Archive for the ‘News’ Category


Doha climate talks: Gateway to hell?

15 December 2012

The Doha climate talks (COP18) reached an agreement on Saturday night. They’re calling it the “Doha Climate Gateway”. To me it looks like a gateway to probable inaction and climate catastrophe.

Delegates blatantly ignored the urgent warnings being screamed at them from all directions, and put off consideration of ramping up ambition until next year, or the one after that. They agreed an extension of Kyoto with meaninglessly weak 2020 targets and enough carried-over surplus permits to lock in business-as-usual for many countries until at least 2020. They failed to agree a pathway for global emissions or significant finance for poor countries. Meanwhile, our governments still expect us to wait until 2020 for a possible global binding regime. In the showdown between developed countries and small island states in Doha, rich countries won hands down. Ultimately, we all lose.

One of the most depressing parts of humanity’s annual cycle of procrastination on the climate crisis is that after the conference fails to achieve much of significance, 195 government spin machines kick into action to sell the outcome as a step forward. This time the main justification is that Doha “crossed the bridge” to a new regime. Ministers say things like “where would we be if we had failed to agree and the process had collapsed?” While of course I don’t want the climate talks to collapse, I don’t think it has ever been likely and it occurs to me that it would have a bright side: there would no longer be a false sense of security that the climate crisis is being addressed.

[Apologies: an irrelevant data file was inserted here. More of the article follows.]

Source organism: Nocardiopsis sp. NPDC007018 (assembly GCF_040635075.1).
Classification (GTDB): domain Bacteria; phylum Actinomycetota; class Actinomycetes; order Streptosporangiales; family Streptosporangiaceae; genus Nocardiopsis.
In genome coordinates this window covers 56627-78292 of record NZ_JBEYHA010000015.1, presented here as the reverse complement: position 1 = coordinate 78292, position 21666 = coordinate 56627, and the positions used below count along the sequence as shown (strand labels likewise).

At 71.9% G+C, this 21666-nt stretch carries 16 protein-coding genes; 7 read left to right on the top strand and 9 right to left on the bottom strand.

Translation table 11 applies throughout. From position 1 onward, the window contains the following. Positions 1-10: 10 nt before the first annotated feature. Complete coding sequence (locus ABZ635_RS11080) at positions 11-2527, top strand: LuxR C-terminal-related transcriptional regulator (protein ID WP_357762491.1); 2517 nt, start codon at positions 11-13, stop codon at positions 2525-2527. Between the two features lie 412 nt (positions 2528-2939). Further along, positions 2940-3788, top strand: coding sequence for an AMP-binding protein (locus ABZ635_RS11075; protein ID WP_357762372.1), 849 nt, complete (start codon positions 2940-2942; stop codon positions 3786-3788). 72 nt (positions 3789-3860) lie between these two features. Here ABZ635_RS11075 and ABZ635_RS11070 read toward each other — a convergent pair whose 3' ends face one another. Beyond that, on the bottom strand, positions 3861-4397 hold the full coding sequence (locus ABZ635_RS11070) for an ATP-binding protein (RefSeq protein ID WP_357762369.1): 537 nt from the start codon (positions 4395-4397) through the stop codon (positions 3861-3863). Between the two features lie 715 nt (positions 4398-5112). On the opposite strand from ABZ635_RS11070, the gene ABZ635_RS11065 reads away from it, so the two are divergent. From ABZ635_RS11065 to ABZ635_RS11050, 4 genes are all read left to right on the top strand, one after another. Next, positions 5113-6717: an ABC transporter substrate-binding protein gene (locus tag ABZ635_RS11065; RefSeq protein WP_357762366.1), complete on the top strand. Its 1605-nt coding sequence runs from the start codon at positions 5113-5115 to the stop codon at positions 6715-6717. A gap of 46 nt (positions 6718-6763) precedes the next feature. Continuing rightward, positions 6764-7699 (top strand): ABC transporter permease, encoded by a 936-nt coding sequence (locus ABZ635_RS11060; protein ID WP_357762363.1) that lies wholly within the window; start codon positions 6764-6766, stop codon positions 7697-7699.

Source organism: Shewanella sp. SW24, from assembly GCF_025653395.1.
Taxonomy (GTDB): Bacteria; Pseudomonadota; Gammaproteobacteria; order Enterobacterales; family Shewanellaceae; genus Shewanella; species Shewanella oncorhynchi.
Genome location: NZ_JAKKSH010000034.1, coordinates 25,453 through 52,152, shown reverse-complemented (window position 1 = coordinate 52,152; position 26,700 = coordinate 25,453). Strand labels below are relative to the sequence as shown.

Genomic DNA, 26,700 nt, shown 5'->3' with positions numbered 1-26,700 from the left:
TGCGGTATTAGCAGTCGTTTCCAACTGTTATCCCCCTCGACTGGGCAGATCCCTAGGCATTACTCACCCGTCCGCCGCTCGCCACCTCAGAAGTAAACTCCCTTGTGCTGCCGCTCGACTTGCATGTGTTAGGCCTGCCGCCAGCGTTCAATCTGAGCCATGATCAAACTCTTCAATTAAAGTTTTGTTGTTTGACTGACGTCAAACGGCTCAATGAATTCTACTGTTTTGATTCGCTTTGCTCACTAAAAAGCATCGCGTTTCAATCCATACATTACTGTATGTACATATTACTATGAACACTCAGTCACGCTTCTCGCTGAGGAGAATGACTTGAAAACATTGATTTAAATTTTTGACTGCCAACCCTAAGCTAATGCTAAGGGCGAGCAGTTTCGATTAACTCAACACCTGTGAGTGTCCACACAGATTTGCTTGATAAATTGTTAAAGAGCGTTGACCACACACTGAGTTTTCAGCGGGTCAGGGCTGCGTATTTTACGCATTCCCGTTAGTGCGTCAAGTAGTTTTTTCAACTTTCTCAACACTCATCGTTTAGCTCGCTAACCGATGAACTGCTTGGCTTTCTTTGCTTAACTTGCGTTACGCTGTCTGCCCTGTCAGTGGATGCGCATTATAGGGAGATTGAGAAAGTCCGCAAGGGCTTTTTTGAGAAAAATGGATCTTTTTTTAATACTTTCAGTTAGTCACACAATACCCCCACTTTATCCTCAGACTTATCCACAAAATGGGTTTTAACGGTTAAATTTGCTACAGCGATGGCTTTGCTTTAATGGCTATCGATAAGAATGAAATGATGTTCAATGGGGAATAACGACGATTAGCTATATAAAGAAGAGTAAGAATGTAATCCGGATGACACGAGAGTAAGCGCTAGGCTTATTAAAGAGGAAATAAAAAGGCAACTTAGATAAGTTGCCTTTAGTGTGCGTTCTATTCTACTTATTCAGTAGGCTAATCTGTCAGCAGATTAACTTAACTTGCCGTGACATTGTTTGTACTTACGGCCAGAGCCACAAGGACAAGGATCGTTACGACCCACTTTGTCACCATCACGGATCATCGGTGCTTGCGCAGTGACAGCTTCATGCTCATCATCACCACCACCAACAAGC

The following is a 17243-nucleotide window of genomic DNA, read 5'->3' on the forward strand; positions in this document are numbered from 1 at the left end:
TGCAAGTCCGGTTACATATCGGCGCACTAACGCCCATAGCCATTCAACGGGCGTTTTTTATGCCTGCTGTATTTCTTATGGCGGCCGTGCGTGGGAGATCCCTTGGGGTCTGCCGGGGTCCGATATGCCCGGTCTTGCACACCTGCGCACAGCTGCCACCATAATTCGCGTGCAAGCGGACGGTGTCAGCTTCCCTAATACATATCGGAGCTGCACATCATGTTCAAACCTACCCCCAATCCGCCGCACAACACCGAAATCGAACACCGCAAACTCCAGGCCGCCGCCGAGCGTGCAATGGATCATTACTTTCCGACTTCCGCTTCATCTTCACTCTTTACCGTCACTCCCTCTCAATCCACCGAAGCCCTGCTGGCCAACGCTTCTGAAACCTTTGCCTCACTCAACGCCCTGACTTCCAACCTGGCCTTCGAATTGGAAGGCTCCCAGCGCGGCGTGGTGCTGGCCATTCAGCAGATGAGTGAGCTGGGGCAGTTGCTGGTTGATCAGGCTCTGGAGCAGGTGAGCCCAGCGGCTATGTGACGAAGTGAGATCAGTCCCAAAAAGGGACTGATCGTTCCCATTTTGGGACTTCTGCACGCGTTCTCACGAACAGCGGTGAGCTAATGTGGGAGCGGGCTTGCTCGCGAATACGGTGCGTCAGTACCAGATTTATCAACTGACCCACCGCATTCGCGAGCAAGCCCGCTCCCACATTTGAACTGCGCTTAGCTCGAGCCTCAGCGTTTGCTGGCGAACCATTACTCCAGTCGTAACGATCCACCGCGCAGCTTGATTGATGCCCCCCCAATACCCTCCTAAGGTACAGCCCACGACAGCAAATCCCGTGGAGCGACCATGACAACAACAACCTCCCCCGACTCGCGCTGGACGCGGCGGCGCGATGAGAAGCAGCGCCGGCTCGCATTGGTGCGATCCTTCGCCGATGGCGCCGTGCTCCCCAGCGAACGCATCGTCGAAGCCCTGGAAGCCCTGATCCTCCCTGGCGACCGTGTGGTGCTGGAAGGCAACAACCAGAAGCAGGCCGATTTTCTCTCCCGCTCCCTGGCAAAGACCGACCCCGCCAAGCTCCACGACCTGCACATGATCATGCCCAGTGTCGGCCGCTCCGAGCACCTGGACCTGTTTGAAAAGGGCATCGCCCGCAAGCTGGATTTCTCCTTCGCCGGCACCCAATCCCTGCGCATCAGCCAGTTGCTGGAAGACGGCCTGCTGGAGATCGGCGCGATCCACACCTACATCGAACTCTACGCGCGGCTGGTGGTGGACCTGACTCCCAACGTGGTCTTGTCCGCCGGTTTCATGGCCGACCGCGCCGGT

The message that progress is being made is seductive to those of us desperate for climate action, but one we must see through. After the high-profile failure of Copenhagen, governments have gone into Cancun, Durban, and Doha conveying low expectations, which in many cases I suspect was a deliberate public relations strategy so that at any hint of incremental progress they could reemerge proclaiming they met or exceeded those expectations. It’s a psychological manipulation technique called “under-promise and over-deliver”. Judging outcomes relative to the expectations governments set for themselves is playing into the hands of the delayers. Instead outcomes must be judged on real-world merit, and in this context the Doha Climate Gateway is worse than nothing.

The climate talks have gone on my entire life, yet despite the negotiators’ constant claims they are making progress, the situation has deteriorated at an accelerating rate. Global fossil fuel CO2 emissions have risen by 58% since 1990 and 2.6% this year (with most of the recent growth in China), and the Earth is headed for a catastrophic 4-6°C global warming by 2100, plus potentially large feedbacks and post-2100 warming. If we allow anywhere near that level of warming, humanity faces a very uncertain future. To be sure of preserving a habitable climate and avoiding feedbacks that could send climate change spiraling out of our control, we must aim to reduce CO2 to ~350 ppm (limiting warming to ~1°C). That means we must phase out fossil fuels globally as fast as possible. Politically, this has never looked more impossible. Read the rest of this entry ?


Doha climate talks: Dreadful deal on the table

7 December 2012

There are just a few hours to go until the Doha climate talks (COP18) are scheduled to finish (though they are likely to go into overtime). Drafts of the key decisions have been released, and the outlook is very black indeed.

The most important draft text, agreeing a second period of Kyoto, is still filled with brackets and options to be pared down in last-minute negotiations. This may be because the Alliance of Small Island States rightly challenged its pathetic emissions targets for countries it binds, access to offsets for countries it excludes, carryover of surplus permits, and eight-year length – all of which threaten to lock in meaningless action. The EU reportedly sorted out its internal division in talks with Poland on Thursday night, but with the wrong outcome: an agreement to not cancel surplus permits. Reportedly, the specifics of the deal are the surplus permits will be carried over but only tradable with countries in Kyoto. Regardless of trade restrictions, surplus permits will not only sabotage Kyoto but also dilute any post-2020 regime, allowing business-as-usual to continue indefinitely.